Tuesday 11 December 2012

45 Astonishing Minutes

Every day, I walk to my work in Kentish Town. I have always walked to and from the office, because I have lost whatever steel-hearted stoicism I once had, which London public transport demands. Even when I lived in Wood Green I walked to work, and the journey took well over an hour.

As of next week, my office is moving to just down the road from where I live, cutting my walk from 45 minutes each way to a little over 20 minutes.

In essence, I am gaining an extra 45 minutes to every day. This is great news, but not true. Firstly, it implies that the Earth's rotation will slow down by 3 per cent, causing the sort of disruption that will far outweigh any personal convenience to me. My friend Baz describes the tragedy in the following helpful terms:

Well one thing's for sure, if the change was instantaneous then everything not tied down would keep going at the old speed and fly off the surface at quite a pace. At the equator surface stuff is travelling at about 1000mph so it would fly off at about 30mph!! If it was tied down then it would be like an immovable object lets say a train or the ground (!) hitting it at 30mph!! This initial devastation death and destruction would probably cause all services, water, electricity, gas, telephone etc to instantly and irrepairable fail as every tree, building, phone tower, powerstation, Dam etc would fall, burst or collapse!!.... There wouldn't be much left to celebrate the extra 45 minutes a day!!!... 

(I welcome scientists of the 'pub speculation' school of thought to flesh other, more mundane, consequences of this disaster.)

Secondly, the time I spend walking to and from work is not 'wasted' time. I fill it either listening podcasts, music, language tapes (those of Michel Thomas are a current firm favourite). Or, if for any reason I have nothing to plug into my ears, I indulge in one of several imaginary scenarios in my head:

  • reliving past conversations and substituting better things I could have said
  • playing out both sides of an argument I might have with some appropriately inarticulate straw man or other, in which my victory is both inevitable and spectacular
  • speculating in paranoid fashion that everyone I love and trust has been secretly working against me, and plotting my strategy for revenge when this secret is uncovered
  • Lotto win scenario (I do not play the Lotto)

Wasted time? I think not!

Either way, from next week I will be forced to spend 45 minutes less every day walking to work, listening to that stuff and thinking those thoughts, and 45 minutes more doing something else.

Something? But which something? Any something. Anything. Anything is better than nothing.

It's the anythingness of the unspecified something that unnerves. The range of 45-minute activities is overwhelming. But here is a shortlist of things I could quickly accomplish by putting an that extra time aside every day towards a clearly defined goal:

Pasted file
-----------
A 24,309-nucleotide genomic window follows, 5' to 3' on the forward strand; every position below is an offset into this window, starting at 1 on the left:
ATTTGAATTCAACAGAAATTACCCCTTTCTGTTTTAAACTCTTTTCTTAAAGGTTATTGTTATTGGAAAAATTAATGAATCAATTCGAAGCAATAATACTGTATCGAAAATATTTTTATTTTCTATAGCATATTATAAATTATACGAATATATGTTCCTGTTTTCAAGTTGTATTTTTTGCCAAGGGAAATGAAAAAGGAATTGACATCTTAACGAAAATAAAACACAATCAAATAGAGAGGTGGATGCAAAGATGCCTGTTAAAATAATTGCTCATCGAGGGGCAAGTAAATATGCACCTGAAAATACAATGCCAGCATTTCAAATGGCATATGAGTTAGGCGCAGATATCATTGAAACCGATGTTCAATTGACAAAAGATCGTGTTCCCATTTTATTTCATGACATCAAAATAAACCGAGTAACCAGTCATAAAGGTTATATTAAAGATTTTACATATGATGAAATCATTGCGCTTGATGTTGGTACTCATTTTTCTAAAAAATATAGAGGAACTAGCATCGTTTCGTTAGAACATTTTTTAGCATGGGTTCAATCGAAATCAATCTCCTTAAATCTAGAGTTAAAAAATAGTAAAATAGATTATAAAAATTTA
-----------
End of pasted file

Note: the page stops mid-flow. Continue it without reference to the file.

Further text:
• master the accordion
  • write an oulipian novel
  • cook all meals using fresh ingredients
  • jog, swim and boxercise my way to a beach-worthy physique
  • meditate my way to not being such an arsehole
  • transform my garden into a paradisus terrestris
  • finally read all those Arsène Lupin novels

Truth be told, with just a little bit of time management, I could have found those 45 minutes years ago. Now I have no excuses. One is as likely as not to be terrified of failing, and I have already written about the fear of the blank page, but the fear of success often runs deeper. 

Why not put aside 45 minutes a day to accomplish astonishing things?

Wednesday 5 December 2012

Dennis Severs' House

On Monday I visited Dennis Severs' House in Spitalfields. I heartily recommend it – arrive early to beat the queues. The house's arch motto Aut visum aut non! – 'Either you see it or you don't!' – hints at an implication of snootiness towards those who don't 'get it', but there's plenty to see even if you think you don't get it.

I don't want to prejudice your interpretation of what's on display by giving you a mundane description. It certainly isn't what I assumed it was when I first arrived – a museum reconstruction of an eighteenth-century interior. Suffice it to say that artifice and naturalism are blended, as are past and present. Part of my experience involved taking the role of a time-travelling detective looking for clues, though it wasn't a murder I was investigating, but rather a subtle, unspoken trauma of the heart that had become imprinted onto the day-to-day activity of the house for generations.

About a dozen visitors are allowed into the house at a time. With the fulcrum of centuries so delicately poised, the illusion would be spoiled if talking were permitted, and we were warned against doing so, first by the doorman and then repeatedly by prominent notices displayed throughout the house. So it was surprising that several of our fellow visitors found it so hard to keep quiet.

I've seldom come across such a clear example of language being used to inhibit communication. Something uncanny and disturbing was going on in Dennis Severs' House, and it would take much more than a single visit to get to grips with it. All that is required is to observe, listen and smell. But this requires a certain submission and vulnerability that is far from straightforward. There was a strong impulse to block out the house's story. You could see from the pained expressions of the chatterboxes' faces that they earnestly wished they hadn't succumbed to the temptation to speak. I felt sorry for them.

Get yourself to Dennis Severs' House at your earliest opportunity! Shh!